Information in this article, originally published August 22, has been corrected. A previous version of this story contained an error. Due to an Associated Press error, the identify of two of the four Seattle men who rowed across the Atlantic Ocean were transposed in a photo caption. The caption should have read, from left: Jordan Hanssen, Brad Vickers, Dylan LeValley and Greg Spooner. Two other errors were in the accompanying article: Vickers and LeValley are now 23; while the world record for rowing across the Atlantic is held by a Norwegian duo, not Dutch, accomplished in 1896.
Just winning a rowboat race from New York Harbor across the Atlantic Ocean to England — nearly 3,000 nautical miles — wasn't enough for four twentysomething Seattle men. After nearly 69 days at sea, they decided to push ahead in their 29-foot rowboat and set a record.
So with two-month-long beards and big smiles, the Seattle quartet — Jordan Hanssen, 24; Dylan LeValley, 23; Greg Spooner, 26; and Brad Vickers, 23 — arrived in Falmouth, England, on Sunday evening as the first American team to row across the North Atlantic unaided, from the U.S. mainland to the British mainland. In all, it took nearly 71 days to cover the distance, which is a point-to-point 2,863 nautical miles. However, they didn't row as the crow flies, having been knocked around by wind and waves.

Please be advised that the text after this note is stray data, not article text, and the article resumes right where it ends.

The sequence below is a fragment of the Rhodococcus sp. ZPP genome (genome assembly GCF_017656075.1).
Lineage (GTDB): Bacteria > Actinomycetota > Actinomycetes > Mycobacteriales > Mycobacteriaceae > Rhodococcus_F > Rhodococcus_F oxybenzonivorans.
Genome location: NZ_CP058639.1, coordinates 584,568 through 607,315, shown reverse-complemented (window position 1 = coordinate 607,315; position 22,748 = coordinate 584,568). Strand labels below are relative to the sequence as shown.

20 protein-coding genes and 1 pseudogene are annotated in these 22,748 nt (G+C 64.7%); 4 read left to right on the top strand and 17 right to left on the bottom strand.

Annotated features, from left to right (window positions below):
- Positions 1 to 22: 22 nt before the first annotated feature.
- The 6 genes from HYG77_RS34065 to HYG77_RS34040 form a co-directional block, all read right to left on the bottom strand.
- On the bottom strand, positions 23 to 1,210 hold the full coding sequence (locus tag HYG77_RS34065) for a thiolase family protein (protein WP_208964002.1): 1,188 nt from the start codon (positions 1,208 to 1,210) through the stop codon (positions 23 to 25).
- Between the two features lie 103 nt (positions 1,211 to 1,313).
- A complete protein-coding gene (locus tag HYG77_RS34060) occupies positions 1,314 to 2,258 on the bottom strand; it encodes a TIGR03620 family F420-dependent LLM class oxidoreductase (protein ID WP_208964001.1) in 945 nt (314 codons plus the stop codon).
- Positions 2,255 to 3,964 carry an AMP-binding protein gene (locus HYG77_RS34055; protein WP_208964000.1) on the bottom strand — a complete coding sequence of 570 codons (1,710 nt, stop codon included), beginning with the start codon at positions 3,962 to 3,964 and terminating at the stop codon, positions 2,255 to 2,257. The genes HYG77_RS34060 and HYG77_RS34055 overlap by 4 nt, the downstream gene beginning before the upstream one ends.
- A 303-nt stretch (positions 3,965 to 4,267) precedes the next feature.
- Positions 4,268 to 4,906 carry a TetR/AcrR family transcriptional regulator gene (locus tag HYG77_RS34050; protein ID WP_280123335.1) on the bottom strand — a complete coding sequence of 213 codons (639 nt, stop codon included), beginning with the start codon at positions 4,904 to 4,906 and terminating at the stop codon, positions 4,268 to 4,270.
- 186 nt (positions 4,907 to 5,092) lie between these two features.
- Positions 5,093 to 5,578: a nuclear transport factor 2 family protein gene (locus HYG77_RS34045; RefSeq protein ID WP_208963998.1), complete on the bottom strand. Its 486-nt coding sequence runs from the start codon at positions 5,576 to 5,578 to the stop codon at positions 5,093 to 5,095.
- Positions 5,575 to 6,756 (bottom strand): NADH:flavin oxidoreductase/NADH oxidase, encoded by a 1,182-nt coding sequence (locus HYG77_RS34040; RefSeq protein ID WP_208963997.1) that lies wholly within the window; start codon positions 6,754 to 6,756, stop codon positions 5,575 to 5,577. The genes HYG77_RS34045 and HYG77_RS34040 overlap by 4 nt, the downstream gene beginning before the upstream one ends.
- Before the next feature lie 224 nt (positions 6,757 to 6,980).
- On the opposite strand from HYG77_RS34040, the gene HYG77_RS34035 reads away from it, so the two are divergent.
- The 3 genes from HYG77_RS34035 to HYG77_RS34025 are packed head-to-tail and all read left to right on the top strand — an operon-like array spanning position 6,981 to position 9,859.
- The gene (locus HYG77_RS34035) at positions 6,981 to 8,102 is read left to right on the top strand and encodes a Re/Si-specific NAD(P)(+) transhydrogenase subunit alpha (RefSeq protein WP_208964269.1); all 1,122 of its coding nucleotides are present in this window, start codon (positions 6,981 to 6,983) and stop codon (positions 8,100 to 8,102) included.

A large crowd greeted the Seattle crew in Falmouth, bringing the men gifts of Cornish pastries, cream teas, beer, fruit and brownies — a treat after the delicacies of rehydrated expedition food for the last 2 ½ months.
The race was expected to cost $300,000, and the team hoped to raise a matching $300,000 for the American Lung Association in the effort. Backers can still donate through the team's Web site, www.oarnorthwest.com.
Their race from New York Harbor to Bishop's Rock was won in 68 days, 23 hours and 18 minutes. It took them 48 hours more to push on to the mainland.
Only one other four-man team has rowed mainland to mainland, that of a Dutch crew in 2005, accomplished in 60 days, 16 hours and 19 minutes. The world record is by a Norwegian duo who reportedly did it in 55 days in 1896.